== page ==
Matt Simms at QB helps Vols' run 'rhythm'

Matt Simms at QB helps Vols' run 'rhythm'

October 18th, 2011 by Patrick Brown in Sports - College

Tennessee quarterback Matt Simms (12) receives a play from head coach Derek Dooley, right, while playing against Montana.

Tennessee quarterback Matt Simms (12) receives a play...

Photo by Dan Henry /Times Free Press.

KNOXVILLE -- The defense got tougher, but Tauren Poole ran harder.

Tennessee's senior tailback followed up a seven-carry, 7-yard performance that was hampered by a hamstring injury against Georgia's 21st-ranked run defense with a 19-carry, 70-yard game against a LSU unit that's sixth nationally in stopping the run.

"I was definitely just seeing things better, and I got the ball a lot more times than I'd been getting it this year," Poole said Monday. "I see myself as a rhythm runner, and that means when I get the ball, I see things and I can get better the next play because I know I'm continuing to get it and I know they're going to feed me. The run game was there because the O-line blocked well, the fullbacks blocked well and we continue to run hard as runners."

The Volunteers entered the 38-7 loss to the top-ranked Tigers with minus-29 rushing yards in two Southeastern Conference losses, but they left the game feeling better about a much-maligned aspect of the offense. With second-ranked Alabama's run defense, which is the best in the nation at a slim 38 yards per game, next on deck, the Vols will need to keep running with some success.

With the thumb injury to starter Tyler Bray, UT might have the quarterback best suited for a running game. The Vols' passing game loses plenty without the sophomore's talented arm, but the rushing attack has been better with senior Matt Simms running the offense.

"Matt helps you in the run game -- it's one of his strengths -- by trying to get you in good looks, giving you a little better schematic advantage," coach Derek Dooley said. "He has an ability to recognize fronts and know what to run and where to run it. When you're a good running team, that's what you have to do. You can't just call a play. If they have that play taken away schematically, you have to be able to counter it.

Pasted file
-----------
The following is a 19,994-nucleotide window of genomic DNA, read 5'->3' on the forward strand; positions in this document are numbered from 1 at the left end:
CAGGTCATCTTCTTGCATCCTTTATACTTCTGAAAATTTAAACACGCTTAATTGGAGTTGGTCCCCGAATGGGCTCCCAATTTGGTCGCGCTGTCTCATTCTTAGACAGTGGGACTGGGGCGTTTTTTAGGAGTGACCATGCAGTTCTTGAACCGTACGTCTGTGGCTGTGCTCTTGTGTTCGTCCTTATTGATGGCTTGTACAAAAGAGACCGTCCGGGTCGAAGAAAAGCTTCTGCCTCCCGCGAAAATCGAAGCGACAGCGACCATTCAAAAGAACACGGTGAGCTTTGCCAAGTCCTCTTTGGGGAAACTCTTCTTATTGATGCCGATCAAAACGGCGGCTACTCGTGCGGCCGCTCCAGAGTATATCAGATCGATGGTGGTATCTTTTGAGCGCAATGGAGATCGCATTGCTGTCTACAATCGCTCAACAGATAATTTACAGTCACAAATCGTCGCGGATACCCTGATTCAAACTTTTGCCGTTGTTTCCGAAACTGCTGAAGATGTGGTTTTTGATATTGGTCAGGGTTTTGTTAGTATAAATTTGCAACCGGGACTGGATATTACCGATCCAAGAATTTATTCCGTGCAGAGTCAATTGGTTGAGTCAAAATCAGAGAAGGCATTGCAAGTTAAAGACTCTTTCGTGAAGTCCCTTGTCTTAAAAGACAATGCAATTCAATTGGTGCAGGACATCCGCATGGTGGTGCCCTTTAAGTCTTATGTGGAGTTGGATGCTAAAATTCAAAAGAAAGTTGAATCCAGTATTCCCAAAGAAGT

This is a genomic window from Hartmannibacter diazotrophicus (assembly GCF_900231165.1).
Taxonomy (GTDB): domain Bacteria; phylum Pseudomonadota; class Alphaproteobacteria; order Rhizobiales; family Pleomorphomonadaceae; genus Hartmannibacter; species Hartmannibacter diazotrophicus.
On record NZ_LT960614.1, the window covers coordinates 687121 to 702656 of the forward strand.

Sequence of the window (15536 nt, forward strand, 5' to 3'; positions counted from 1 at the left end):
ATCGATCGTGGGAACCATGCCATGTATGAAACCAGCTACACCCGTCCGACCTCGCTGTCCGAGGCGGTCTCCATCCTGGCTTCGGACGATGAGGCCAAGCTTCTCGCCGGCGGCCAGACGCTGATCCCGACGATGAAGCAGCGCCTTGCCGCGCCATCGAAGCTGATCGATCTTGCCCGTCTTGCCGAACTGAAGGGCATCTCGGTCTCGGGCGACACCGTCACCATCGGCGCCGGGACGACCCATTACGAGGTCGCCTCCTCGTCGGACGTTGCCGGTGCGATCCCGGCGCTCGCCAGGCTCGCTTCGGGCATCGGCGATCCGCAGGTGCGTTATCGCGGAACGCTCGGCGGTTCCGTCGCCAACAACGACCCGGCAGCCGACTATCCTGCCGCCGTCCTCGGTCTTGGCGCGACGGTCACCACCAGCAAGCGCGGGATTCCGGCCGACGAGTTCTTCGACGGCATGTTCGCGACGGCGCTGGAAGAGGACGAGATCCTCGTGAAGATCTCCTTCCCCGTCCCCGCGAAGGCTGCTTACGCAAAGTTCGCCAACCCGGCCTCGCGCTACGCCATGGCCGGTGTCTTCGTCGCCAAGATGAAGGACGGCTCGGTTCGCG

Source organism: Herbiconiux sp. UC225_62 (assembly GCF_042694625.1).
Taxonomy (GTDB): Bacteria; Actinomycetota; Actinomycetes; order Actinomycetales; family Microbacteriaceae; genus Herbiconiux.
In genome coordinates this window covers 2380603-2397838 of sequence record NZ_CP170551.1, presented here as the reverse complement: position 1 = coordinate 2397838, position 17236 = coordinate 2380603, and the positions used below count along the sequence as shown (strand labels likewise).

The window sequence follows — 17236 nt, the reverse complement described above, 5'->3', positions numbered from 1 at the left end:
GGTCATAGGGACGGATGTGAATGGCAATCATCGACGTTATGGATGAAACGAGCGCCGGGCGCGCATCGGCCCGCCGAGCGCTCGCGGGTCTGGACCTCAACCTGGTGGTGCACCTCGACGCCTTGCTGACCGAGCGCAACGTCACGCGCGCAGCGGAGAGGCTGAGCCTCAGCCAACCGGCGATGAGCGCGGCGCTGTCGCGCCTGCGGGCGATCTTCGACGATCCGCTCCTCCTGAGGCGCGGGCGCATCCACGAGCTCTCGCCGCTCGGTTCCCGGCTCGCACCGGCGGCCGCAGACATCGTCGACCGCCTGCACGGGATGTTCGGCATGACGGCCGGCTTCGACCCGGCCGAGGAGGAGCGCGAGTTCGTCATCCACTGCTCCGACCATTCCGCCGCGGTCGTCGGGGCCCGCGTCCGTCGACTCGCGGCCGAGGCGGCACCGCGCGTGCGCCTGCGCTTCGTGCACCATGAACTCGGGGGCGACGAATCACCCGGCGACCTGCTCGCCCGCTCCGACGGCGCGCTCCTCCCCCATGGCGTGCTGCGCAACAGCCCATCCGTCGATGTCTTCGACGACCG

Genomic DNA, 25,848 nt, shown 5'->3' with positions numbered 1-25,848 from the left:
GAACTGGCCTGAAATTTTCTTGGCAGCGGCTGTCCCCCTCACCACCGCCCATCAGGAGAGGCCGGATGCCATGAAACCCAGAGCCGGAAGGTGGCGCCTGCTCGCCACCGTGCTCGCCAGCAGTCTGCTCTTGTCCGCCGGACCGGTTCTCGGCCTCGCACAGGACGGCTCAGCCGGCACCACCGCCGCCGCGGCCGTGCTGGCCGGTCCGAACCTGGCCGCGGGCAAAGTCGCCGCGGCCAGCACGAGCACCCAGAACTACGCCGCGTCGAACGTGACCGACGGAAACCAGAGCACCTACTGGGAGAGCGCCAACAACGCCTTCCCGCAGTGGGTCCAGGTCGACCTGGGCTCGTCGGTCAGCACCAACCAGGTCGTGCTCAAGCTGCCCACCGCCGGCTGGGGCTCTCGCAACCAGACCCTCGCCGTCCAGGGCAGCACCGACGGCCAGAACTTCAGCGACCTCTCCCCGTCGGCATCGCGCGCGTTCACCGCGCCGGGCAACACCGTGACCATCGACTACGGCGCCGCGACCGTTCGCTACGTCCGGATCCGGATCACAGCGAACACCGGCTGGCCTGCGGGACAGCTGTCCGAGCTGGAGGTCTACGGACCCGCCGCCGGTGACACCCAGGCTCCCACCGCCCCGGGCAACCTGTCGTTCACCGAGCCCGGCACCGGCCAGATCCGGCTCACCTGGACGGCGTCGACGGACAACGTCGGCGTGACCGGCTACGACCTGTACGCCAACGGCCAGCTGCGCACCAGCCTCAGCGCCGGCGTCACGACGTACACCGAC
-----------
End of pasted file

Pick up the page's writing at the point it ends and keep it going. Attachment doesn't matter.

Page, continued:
"He helps us in that. It doesn't mean you're going to get yards, but it gives you a chance. There's sometimes you run and you just have no chance if you don't have a quarterback who can get you out of it."

Bray and Simms have started seven games each against BCS-conference opposition the past two seasons, and while Poole's yards-per-carry number is only slightly higher with Simms, he's averaging 81 yards per game with Simms to 62 with Bray with 21 more overall carries.

The level of defense is a factor as well. Simms' seven starts include Oregon, Alabama, South Carolina and LSU twice, while Bray's stretch includes Ole Miss, Vanderbilt and Kentucky.

"With Matt we definitely know what we're seeing," Poole said. "He knows a lot administratively. He [identified] the guys, and the run game was there. Guys knew who to block."

Dooley said Simms has more freedom to audible and check to different plays at the line of scrimmage than the younger Bray. The Vols probably are more inclined to gear their offense around Bray's abilities as a passer, especially with a healthy Justin Hunter at receiver on one side and Da'Rick Rogers on the other.

"We try to shape our plan around our players," Dooley said. "Sometimes that slows Tyler down and it starts affecting him throwing the ball. He's sitting there spending all his energy trying to figure out [the front], and that's something Tyler has to improve on. He knows that.

"I think it's experience. Some guys see things naturally that others don't. Tyler, when he drops back in the pocket, he naturally sees things that a lot of quarterbacks don't. Conversely, I think Matt, in the run game, see things that Tyler doesn't."

The Vols averaged 34 points per game in Bray's 10 starts the past two seasons to 20 with Simms, and Poole is fine handling anything the Vols' offense requires from him.

"With Matt we create balance [by opening] up the pass with the run as best we can," he said. "With Tyler we can throw the ball 50 times, and that's just the way it goes. Tyler has a great arm, and he's a great quarterback. Matt's a different quarterback with a different style.

"I'm for whatever. It doesn't even matter. I'll run it; I'll pass-block. This is preparing me for whatever the occasion is with the game plan."

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